So you're a plucky highly advanced cyborg, and you want to bring about the downfall of humanity through propagation of your own kind. Good for you!
Unfortunately, there's a problem. Because you're a physical being,
you can't flat-out possess someone
. Even if you can shape-shift
into a perfect replica of a human, you can't just integrate yourself into normal human society, without any form of identity.
Sooner or later you'll get the cops on your tail, and all they
need to do is put you through a metal detector and it's Game Over. Even perfectly imitating a real individual will cause problems if the original shows up
Then you see a Genre Blind Innocent Bystander
mooking his way down an alley. Hmm.
The Innocent Bystander
's family doesn't notice anything.
Why should they? He's the same as he always was.
As long as they don't check the one dumpster where you left his skinless corpse and his removed, scanned-for-memories brain
, you're safe. In all your plucky advanced cyborg
See also Dead Person Impersonation
and You Are Who You Eat
Anime and Manga
- How the Akuma of D.Gray-Man gain their human forms. To add to the horror of it, though, the body they use is always the one who called the soul powering the Akuma back from the dead — which only works if they are someone the deceased cared strongly for. So the traumatised soul ends up in a robot body wearing their beloved's skin and with no free will of their own. Nightmare Fuel much?
- Etzali of A Certain Magical Index has a spell that allows him to do this. He actually only needs about 10 square cm of the target's skin for it to work, but he usually kills them to prevent complications later on. He also states that he usually shadows his target for a while to get a handle on their habits so he can convincingly act like them.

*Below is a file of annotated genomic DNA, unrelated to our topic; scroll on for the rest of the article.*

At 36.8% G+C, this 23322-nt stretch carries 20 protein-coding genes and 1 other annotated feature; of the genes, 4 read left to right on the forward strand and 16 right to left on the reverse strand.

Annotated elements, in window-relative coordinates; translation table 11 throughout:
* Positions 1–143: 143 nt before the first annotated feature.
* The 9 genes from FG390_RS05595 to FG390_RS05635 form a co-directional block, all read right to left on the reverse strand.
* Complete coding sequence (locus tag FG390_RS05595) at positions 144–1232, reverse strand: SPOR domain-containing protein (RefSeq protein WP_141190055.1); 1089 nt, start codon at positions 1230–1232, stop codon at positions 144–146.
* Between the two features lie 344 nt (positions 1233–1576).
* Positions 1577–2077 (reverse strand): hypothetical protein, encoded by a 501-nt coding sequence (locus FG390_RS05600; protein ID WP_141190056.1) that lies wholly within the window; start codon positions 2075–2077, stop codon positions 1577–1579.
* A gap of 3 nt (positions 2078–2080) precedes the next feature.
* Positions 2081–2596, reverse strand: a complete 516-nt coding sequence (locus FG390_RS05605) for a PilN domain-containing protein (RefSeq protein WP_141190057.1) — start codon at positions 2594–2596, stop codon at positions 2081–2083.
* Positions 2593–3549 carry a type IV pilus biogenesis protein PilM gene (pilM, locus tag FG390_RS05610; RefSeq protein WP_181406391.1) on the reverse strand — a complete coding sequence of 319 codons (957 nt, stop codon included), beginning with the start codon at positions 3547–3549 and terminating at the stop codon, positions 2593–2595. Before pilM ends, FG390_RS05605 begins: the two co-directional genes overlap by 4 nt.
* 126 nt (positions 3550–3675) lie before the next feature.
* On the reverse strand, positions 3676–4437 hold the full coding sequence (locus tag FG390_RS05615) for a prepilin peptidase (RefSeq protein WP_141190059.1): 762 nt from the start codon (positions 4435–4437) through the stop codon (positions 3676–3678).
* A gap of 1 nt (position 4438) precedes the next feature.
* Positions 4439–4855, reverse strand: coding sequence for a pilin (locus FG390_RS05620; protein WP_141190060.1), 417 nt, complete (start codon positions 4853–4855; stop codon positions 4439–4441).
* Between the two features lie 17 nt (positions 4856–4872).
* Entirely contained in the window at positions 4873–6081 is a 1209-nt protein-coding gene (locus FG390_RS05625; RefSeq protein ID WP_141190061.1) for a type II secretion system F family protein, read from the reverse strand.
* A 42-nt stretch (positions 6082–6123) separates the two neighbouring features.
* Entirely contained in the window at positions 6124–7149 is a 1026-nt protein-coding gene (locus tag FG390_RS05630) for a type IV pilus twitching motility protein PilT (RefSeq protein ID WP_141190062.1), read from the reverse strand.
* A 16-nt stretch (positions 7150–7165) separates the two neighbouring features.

- The Archaeologists in Requiem Chevalier Vampire are resurrected with no skin and have to spend most of their time floating in tanks; when one of them needs to venture outside their servants promptly flay some poor schmuck alive (with lots of screaming and thankfully some discretion shots) so the master can wear their skin.
- In ROM: Spaceknight, Dire Wraiths don't have to kill the people they replace, but they prefer to for obvious reasons. Their preferred method is to drill their tongue into the victim's brain to absorb his memories.
Folklore and Mythology
- The T-1000 from Terminator 2: Judgment Day kills its victims and mimics their appearance.
- Also happened with the Terminatrix of Terminator 3: Rise of the Machines. The current Arnie even lampshades it.
- Terminator Salvation has Skynet use Brain Uploading and the tech used to build the Arnies to resurrect Marcus. He's essentially a cloned and genetically modified human brain, heart and skin over a termie endoskeleton. So it's not that he's a cyborg with artificial limbs, but a robot with artificial flesh. Yikes.
- If Invasion of the Body Snatchers fits anywhere, it's here.